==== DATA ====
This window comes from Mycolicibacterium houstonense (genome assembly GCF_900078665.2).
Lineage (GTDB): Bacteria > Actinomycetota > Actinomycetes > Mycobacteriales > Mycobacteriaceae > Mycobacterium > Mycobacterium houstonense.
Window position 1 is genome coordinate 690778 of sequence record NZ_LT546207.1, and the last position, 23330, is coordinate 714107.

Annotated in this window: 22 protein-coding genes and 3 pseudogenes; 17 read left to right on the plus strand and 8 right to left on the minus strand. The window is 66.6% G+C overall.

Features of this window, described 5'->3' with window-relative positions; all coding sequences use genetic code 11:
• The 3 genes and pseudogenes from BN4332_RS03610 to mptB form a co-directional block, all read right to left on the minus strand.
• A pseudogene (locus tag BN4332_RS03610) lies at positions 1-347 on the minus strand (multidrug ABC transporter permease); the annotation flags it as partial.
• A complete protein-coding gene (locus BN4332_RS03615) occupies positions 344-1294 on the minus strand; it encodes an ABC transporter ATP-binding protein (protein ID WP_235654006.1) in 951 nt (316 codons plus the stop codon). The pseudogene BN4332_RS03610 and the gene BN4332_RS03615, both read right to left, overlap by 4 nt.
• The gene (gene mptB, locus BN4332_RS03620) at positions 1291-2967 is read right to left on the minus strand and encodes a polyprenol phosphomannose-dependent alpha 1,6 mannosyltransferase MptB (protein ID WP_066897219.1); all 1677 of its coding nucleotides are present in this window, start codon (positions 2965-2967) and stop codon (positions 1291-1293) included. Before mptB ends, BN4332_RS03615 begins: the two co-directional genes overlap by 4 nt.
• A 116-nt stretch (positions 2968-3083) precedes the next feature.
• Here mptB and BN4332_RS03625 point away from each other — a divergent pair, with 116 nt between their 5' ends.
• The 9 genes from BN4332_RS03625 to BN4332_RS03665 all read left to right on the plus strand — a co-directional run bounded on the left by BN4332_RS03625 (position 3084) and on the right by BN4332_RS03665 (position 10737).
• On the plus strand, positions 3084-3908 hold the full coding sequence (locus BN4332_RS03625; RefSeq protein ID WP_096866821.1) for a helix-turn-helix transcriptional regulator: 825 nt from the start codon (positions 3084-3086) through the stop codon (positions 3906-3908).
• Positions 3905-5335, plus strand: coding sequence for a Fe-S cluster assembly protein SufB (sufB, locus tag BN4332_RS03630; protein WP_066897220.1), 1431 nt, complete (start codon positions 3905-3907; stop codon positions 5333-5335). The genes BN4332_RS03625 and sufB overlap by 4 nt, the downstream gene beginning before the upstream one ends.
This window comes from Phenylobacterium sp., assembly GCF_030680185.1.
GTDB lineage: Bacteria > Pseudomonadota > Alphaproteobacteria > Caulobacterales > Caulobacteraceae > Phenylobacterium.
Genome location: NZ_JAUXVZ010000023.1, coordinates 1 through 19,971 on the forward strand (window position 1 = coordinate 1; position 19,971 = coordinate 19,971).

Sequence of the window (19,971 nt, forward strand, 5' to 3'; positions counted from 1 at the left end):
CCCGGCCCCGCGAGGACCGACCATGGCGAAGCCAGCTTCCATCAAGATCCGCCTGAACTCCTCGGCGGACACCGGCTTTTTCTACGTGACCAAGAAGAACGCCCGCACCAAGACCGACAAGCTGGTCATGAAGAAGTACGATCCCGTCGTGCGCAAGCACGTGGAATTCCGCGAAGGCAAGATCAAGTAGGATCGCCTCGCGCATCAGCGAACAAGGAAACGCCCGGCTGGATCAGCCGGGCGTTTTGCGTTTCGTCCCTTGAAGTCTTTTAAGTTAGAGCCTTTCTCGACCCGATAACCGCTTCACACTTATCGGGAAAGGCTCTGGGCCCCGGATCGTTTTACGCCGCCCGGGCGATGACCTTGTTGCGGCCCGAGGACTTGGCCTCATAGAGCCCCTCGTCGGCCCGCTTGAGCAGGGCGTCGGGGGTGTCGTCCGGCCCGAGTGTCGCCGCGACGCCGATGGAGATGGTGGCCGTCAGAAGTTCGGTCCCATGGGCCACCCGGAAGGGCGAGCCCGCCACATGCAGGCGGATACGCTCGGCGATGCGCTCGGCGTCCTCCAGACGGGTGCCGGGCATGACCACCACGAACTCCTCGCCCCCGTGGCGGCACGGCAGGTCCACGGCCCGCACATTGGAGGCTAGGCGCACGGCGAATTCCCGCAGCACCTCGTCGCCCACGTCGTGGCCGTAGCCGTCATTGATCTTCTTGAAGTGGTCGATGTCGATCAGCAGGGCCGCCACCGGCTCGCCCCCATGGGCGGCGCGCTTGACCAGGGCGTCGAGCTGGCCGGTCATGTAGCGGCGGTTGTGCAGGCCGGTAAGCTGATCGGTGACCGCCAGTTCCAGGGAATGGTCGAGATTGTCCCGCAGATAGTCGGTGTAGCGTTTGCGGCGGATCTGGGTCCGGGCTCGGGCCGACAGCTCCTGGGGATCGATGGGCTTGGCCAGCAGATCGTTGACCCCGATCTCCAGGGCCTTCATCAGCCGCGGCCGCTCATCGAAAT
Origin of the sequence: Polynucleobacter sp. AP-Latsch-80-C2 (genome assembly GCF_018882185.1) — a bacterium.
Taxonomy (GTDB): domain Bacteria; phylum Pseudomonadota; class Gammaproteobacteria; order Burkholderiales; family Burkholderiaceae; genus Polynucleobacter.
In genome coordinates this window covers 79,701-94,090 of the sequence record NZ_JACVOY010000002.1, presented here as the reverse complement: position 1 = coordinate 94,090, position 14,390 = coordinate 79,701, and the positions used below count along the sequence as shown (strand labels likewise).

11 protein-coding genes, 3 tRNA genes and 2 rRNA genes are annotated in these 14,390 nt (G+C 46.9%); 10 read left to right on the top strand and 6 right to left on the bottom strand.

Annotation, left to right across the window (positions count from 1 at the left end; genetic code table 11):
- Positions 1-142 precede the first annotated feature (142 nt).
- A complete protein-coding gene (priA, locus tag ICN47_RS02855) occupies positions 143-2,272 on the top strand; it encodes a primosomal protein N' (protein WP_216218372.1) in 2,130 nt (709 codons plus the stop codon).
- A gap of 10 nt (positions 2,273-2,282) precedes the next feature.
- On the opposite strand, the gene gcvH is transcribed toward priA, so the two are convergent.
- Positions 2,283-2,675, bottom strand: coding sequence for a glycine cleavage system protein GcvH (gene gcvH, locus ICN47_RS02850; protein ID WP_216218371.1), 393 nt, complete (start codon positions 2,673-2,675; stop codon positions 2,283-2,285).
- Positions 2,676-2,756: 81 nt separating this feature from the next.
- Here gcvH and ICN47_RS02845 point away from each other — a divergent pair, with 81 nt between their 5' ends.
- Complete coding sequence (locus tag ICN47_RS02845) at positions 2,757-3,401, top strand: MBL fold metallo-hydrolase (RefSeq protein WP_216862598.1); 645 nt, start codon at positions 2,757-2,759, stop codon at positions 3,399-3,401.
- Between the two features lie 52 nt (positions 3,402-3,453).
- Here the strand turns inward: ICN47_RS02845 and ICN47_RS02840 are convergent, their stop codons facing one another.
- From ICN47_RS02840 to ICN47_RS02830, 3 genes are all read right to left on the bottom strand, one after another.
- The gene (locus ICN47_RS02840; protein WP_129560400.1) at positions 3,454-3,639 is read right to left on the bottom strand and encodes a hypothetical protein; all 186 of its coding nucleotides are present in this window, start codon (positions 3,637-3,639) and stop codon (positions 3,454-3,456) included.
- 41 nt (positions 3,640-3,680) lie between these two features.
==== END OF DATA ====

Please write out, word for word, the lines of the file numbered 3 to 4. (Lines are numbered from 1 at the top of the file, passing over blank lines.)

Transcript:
Window position 1 is genome coordinate 690778 of sequence record NZ_LT546207.1, and the last position, 23330, is coordinate 714107.

Annotated in this window: 22 protein-coding genes and 3 pseudogenes; 17 read left to right on the plus strand and 8 right to left on the minus strand. The window is 66.6% G+C overall.